The decision in People v. Farrow (1993) 13 Cal.App.4th 1606, 1626, 16 Cal.Rptr.2d 844, found trespass can be a lesser related offense to burglary. Nevertheless, under the circumstances presented in appellant's case, the theory of defense was inconsistent with the giving of the trespass instruction. We explain.
Penal Code section 20 provides: “In every crime or public offense there must exist a union, or joint operation of act and intent, or criminal negligence.” (See People v. Mayberry (1975) 15 Cal.3d 143, 154, 125 Cal.Rptr. 745, 542 P.2d 1337 [rape and kidnapping]; People v. Hernandez (1964) 61 Cal.2d 529, 535, 39 Cal.Rptr. 361, 393 P.2d 673 [statutory rape]; People v. Stuart (1956) 47 Cal.2d 167, 171, 302 P.2d 5 [manslaughter based on a theory the defendant committed the unlawful act of filling a prescription, a strict liability offense]; People v. Vogel (1956) 46 Cal.2d 798, 801, 299 P.2d 850 [bigamy]; People v. Devine (1892) 95 Cal. 227, 229–231, 30 P. 378 [larceny].) “So basic is this requirement that it is an invariable element of every crime unless excluded expressly or by necessary implication.” (People v. Vogel, supra, 46 Cal.2d at p. 801, 299 P.2d 850.) Based on the Vogel rule, scienter is a necessary element of the offense of trespass and the defense of a reasonable and bona fide mistake of fact was available to appellant for both the trespass and burglary offenses. (Cf. People v. Mayberry, supra, 15 Cal.3d at pp. 153–158, 125 Cal.Rptr. 745, 542 P.2d 1337; People v. Hernandez, supra, 61 Cal.2d at pp. 535–536, 39 Cal.Rptr. 361, 393 P.2d 673; People v. Stuart, supra, 47 Cal.2d at pp. 173–176, 302 P.2d 5; People v. Vogel, supra, at pp. 801–805, 299 P.2d 850.) Since the mistake-of-fact defense negated the requisite intent for both offenses, if a jury determined appellant was innocent of the burglary, a jury also would have acquitted him of the trespass offense. Here appellant did not dispute he both entered the garage and took the fishing gear from that garage. He only argued he mistakenly thought he had permission for both the entry and the taking. Thus, under the peculiar circumstances of this case, it would have been impossible for the jury logically to have found appellant innocent of theft and yet guilty of trespass. Accordingly, a lesser related offense instruction was without justification and the court properly determined the lesser related instruction as to trespass was not required. (People v. Geiger, supra, 35 Cal.3d at pp. 531–532, 199 Cal.Rptr. 45, 674 P.2d 1303.)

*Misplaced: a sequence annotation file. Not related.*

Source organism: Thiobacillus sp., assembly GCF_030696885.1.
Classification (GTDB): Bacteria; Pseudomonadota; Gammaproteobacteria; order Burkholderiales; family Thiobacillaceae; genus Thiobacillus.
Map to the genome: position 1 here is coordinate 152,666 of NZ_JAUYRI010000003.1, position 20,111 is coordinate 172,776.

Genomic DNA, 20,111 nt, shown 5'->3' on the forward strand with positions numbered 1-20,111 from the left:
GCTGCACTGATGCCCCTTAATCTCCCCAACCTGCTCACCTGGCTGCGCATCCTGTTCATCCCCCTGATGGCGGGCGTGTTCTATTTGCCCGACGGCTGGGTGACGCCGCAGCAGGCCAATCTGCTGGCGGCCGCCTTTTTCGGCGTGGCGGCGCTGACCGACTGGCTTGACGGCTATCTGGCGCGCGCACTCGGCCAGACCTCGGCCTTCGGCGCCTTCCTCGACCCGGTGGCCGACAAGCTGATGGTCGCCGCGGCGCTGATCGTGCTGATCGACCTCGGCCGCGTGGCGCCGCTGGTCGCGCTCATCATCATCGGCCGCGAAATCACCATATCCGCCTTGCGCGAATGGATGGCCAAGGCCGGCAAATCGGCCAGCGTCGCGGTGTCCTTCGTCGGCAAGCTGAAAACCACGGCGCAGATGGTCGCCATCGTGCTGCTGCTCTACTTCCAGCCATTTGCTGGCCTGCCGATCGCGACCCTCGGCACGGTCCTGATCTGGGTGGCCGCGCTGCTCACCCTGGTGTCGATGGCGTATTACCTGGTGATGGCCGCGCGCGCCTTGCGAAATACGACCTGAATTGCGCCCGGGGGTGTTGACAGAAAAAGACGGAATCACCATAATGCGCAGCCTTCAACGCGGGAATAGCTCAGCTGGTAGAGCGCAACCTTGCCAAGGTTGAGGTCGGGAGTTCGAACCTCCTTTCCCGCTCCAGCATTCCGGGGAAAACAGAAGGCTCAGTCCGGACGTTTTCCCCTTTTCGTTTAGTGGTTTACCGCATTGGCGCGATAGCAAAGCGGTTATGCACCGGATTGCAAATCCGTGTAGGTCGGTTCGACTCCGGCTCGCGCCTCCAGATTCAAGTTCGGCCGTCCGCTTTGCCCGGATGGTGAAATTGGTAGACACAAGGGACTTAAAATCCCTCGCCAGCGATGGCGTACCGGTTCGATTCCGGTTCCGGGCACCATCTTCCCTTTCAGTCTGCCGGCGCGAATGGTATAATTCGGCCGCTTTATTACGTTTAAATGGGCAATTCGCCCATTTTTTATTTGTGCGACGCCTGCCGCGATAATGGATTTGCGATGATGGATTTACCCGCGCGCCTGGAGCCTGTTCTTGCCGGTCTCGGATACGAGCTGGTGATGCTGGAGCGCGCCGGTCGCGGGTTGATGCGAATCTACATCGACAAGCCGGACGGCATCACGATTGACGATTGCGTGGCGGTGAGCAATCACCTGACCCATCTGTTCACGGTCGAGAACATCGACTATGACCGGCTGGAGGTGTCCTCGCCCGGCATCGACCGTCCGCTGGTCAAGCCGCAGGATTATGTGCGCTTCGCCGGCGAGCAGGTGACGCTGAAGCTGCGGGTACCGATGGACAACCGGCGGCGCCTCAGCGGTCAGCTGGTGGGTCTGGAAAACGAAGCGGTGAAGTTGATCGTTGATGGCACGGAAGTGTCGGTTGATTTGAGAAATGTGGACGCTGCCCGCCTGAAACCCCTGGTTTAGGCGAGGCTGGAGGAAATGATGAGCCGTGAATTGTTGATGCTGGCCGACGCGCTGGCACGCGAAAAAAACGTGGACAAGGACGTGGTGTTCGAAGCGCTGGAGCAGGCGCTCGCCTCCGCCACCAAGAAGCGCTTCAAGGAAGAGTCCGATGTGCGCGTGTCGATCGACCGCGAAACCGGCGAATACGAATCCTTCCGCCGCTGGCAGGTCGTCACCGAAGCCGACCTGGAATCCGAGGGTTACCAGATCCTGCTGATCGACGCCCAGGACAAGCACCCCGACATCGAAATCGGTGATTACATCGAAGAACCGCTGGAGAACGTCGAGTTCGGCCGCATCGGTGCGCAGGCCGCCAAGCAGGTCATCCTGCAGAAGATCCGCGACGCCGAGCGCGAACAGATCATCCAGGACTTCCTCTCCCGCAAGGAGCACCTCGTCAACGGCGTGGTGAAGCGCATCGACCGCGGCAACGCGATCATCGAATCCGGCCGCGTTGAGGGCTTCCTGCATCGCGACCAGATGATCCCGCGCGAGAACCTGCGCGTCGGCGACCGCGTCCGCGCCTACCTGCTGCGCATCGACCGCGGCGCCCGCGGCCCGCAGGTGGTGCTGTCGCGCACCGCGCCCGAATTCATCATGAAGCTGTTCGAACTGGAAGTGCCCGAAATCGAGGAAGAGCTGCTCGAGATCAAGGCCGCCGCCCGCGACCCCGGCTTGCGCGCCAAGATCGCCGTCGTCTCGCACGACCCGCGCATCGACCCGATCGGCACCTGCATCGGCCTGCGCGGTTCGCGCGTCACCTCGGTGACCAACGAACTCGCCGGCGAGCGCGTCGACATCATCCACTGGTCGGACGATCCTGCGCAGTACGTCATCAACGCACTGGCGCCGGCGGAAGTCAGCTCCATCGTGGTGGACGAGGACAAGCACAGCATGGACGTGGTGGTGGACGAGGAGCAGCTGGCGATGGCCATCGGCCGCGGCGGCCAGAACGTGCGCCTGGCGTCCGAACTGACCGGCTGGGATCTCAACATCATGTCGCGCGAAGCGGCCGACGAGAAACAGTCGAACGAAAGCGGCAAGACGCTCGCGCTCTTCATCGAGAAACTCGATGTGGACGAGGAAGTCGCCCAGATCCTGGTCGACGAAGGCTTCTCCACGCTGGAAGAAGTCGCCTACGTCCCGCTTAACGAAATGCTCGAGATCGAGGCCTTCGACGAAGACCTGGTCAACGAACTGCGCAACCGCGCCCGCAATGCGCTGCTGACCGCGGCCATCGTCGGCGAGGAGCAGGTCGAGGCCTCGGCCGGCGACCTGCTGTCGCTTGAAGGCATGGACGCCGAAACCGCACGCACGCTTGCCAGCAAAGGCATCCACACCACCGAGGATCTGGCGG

II. READING TESTIMONY TO THE JURY DURING DELIBERATIONS
The contention trial counsel could not waive appellant's presence for him during the reading of trial testimony similarly lacks merit.
During deliberations, the jury requested to have appellant's testimony on direction and cross-examination read to them. Defense counsel waived appellant's presence during the rereading of the testimony.
It is settled trial counsel may consent to the reading of testimony to the jury outside of his presence and without his express consent. (People v. Lang (1989) 49 Cal.3d 991, 1028, 264 Cal.Rptr. 386, 782 P.2d 627; People v. Bloyd (1987) 43 Cal.3d 333, 360–361, 233 Cal.Rptr. 368, 729 P.2d 802.) Furthermore, “[I]t is inconceivable that [appellant] would not have jumped at the chance to have his version of the events presented once more to the jury.” (People v. Bloyd (1987) 43 Cal.3d at pp. 360–361, 233 Cal.Rptr. 368, 729 P.2d 802).
The judgment is affirmed.
1. Defense counsel elicited this evidence defensively. In a motion in limine prior to the commencement of the testimony, the People indicated they would impeach appellant with four prior theft-related felony convictions if appellant chose to testify. Defense counsel asked the court to exercise its discretion to “sanitize” the prior convictions by ordering the People not to refer to the nature of these convictions during impeachment, except to indicate they were “theft-related.” The court refused the request.
2. CALJIC No. 16.350, provides as follows: “Every person who enters any noncommercial dwelling house, apartment, or similar place without the consent of the owner, or who enters with such consent but remains in any such property without the consent of the owner is guilty of a misdemeanor.”Penal Code section 602.5, prohibiting the unauthorized entry of property, provides: “Every person other than a public officer or employee acting within the course and scope of his employment in performance of a duty imposed by law, who enters or remains in any noncommercial dwelling house, apartment, or other such place without consent of the owner, his agent, or the person in lawful possession thereof, is guilty of a misdemeanor.”
3. We use the true name of the offense codified in Penal Code section 602.5, “unauthorized entry,” and the term “trespass” interchangeably in this opinion.
JOHNSON, Associate Justice.
LILLIE, P.J., and FRED WOODS, J., concur.